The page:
• Half of the total respondents do give personal info online in exchange for services but 31 percent Australia and 38 percent worldwide do so reluctantly to receive a service. 43 percent of Australians (greater than the worldwide figure of 36 percent) say there is some information they will never give, no matter if they want a service.
• Australia matched the global average with 79 percent of people surveyed having stopped an app download because it was asking for access to something they didn’t want to give.
• In Australia, 51 percent of parents who have children old enough to use the internet (compared with 58 percent worldwide), were uncomfortable with their children sharing personal information online in exchange for information.
Connectivity and trust
• 49 percent of people in Australia, and 46 percent globally, are more concerned about privacy after the recent news coverage about government agencies keeping track of citizens through PRISM technology.
• 49 percent of people in Australia, and 46 percent globally, are less trusting that companies are keeping their personal data in a secure manner.
Connectivity and simplicity
• Like their global counterparts, almost half of the Australian respondents (48 percent globally), feel that technology has had a positive impact on relationships with family and friends.
• Irrespective of age, 69 percent of Australians believe technology will become more helpful in the next five years. On the downside, a similar number (73 percent) expect it also to become more invasive.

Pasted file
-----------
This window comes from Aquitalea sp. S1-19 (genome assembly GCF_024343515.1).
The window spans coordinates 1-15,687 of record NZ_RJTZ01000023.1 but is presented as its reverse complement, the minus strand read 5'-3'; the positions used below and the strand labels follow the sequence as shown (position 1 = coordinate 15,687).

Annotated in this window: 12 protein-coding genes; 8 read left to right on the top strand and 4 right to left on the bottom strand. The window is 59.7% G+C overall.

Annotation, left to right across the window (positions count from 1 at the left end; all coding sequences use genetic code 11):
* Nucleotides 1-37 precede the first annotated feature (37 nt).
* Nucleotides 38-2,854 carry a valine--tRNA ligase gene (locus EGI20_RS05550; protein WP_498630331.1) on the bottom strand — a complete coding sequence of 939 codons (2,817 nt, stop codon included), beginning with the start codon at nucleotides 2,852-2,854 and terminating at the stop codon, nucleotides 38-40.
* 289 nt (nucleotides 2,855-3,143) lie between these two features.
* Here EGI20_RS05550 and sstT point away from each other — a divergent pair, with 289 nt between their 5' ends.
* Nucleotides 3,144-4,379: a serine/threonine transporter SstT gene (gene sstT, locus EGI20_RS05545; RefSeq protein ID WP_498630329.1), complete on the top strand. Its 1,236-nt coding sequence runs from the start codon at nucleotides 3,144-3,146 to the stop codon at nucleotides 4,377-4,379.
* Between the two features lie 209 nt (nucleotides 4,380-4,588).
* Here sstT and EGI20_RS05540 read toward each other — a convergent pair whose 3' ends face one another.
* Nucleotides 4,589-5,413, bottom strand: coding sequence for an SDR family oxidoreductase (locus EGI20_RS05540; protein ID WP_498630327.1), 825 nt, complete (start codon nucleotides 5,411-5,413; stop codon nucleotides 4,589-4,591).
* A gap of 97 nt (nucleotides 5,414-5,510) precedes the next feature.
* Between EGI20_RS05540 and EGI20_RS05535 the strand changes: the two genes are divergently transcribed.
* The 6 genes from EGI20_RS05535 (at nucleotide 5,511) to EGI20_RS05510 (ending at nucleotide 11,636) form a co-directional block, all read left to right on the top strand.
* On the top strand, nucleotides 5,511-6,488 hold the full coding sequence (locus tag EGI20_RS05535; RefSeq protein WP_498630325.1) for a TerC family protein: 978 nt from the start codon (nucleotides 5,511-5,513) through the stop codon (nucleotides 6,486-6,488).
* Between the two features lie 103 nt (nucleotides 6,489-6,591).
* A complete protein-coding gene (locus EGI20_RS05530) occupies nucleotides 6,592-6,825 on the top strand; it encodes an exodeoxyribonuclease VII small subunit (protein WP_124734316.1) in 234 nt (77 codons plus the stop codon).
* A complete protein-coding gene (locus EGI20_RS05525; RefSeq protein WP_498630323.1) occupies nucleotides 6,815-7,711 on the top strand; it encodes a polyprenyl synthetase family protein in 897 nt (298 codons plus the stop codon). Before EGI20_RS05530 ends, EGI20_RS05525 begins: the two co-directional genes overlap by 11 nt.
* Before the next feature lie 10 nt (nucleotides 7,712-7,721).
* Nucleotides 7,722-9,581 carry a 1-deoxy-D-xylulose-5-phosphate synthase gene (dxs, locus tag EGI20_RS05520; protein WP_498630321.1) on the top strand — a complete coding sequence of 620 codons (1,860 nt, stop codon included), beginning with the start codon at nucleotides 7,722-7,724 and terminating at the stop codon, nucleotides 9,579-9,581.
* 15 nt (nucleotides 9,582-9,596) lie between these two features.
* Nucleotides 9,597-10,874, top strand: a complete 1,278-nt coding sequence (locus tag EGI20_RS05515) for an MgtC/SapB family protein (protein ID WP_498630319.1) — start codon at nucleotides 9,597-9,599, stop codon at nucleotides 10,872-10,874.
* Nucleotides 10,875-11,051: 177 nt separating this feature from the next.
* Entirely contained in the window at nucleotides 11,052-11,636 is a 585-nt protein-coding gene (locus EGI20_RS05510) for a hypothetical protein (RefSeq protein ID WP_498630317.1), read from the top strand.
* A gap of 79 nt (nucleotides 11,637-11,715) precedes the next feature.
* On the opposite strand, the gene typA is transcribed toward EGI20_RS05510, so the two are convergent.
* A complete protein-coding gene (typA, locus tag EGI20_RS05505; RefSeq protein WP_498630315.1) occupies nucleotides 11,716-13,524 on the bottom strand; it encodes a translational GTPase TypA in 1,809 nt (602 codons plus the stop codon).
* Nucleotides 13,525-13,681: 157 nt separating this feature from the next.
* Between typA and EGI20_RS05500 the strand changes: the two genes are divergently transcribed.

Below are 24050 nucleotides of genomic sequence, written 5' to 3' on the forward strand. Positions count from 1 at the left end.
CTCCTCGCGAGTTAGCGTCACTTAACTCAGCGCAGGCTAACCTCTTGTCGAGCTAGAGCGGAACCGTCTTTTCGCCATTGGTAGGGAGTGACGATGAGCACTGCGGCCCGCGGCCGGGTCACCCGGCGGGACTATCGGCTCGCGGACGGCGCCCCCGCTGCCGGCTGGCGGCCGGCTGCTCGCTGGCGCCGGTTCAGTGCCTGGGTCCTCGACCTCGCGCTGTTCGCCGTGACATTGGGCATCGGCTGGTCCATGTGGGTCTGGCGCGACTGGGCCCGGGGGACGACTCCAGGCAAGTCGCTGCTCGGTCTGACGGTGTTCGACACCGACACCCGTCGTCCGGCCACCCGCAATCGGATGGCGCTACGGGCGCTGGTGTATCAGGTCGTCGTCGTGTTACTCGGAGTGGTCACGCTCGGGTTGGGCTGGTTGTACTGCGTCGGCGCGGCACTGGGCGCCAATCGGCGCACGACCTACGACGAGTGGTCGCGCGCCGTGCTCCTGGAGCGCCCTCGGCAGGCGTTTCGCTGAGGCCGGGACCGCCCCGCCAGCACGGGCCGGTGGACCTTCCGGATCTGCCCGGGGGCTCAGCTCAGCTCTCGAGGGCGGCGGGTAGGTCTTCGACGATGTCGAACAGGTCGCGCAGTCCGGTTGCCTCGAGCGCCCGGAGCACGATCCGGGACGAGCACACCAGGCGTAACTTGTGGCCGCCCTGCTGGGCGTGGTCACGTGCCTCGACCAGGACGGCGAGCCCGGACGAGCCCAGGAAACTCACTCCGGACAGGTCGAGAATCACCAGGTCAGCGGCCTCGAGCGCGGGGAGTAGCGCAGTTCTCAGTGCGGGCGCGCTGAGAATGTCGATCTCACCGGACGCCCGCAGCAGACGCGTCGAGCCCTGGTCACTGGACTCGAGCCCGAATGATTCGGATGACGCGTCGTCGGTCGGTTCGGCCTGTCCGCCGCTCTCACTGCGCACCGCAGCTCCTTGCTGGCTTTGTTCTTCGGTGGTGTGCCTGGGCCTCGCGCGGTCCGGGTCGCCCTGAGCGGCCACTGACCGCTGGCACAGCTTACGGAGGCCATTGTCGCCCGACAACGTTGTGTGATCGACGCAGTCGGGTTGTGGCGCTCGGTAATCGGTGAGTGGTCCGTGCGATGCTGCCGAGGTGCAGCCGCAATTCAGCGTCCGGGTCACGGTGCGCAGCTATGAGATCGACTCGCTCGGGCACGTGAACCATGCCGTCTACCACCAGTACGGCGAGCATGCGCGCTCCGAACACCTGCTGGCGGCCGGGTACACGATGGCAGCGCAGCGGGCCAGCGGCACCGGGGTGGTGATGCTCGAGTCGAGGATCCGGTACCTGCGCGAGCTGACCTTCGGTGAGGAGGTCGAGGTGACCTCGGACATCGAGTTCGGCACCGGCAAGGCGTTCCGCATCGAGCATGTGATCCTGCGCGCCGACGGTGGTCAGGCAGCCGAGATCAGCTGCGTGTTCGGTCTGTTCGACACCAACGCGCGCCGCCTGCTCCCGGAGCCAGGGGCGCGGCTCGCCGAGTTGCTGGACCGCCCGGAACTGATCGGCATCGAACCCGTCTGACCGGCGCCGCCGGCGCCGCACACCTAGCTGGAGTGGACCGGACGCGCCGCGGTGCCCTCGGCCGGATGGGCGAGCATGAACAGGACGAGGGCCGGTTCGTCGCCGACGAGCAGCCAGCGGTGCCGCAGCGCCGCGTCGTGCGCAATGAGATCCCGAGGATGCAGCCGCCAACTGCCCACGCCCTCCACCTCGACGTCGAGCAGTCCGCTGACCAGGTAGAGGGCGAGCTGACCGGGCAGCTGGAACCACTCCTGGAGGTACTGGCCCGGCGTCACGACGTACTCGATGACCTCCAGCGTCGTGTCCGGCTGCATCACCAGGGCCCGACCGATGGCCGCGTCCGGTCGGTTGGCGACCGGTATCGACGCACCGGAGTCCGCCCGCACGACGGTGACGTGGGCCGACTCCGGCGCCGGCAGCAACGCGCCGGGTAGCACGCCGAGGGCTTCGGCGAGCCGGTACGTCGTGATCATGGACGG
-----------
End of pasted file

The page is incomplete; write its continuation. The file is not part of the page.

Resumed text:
• 59 percent of Australian and 48 percent of global 25-34 year olds use four or more devices to stay connected.
• In the 65+ bracket, 15 percent in Australia and 18 percent globally respondents are using four or more internet enabled devices .
• Worldwide, 47 percent perceive slow or unreliable Internet to be the major time waster. The top three time wasters ranked by Australian respondents are:
- slow running devices (53 percent)
- unreliable Internet connection (52 percent)
- too many passwords (35 percent)
• When encountering a problem with a connected device, the greatest issue for Australian respondents (42 percent) is they suffer a program crash or an app freeze, and a third (32 percent) complain of devices running slowly.
AVG Technologies AU
About AVG Technologies N.V. (NYSE: AVG)
AVG is the leading provider of software services to secure devices, data and people. AVG’s award-winning consumer portfolio includes internet security, performance optimization, location services, data controls and insights, and privacy and identity protection, for mobile devices and desktops. The AVG Business portfolio, delivered through a global partner network, provides cloud security and remote monitoring and management (RMM) solutions that protect small and medium businesses around the world. For more information visit www.avg.com.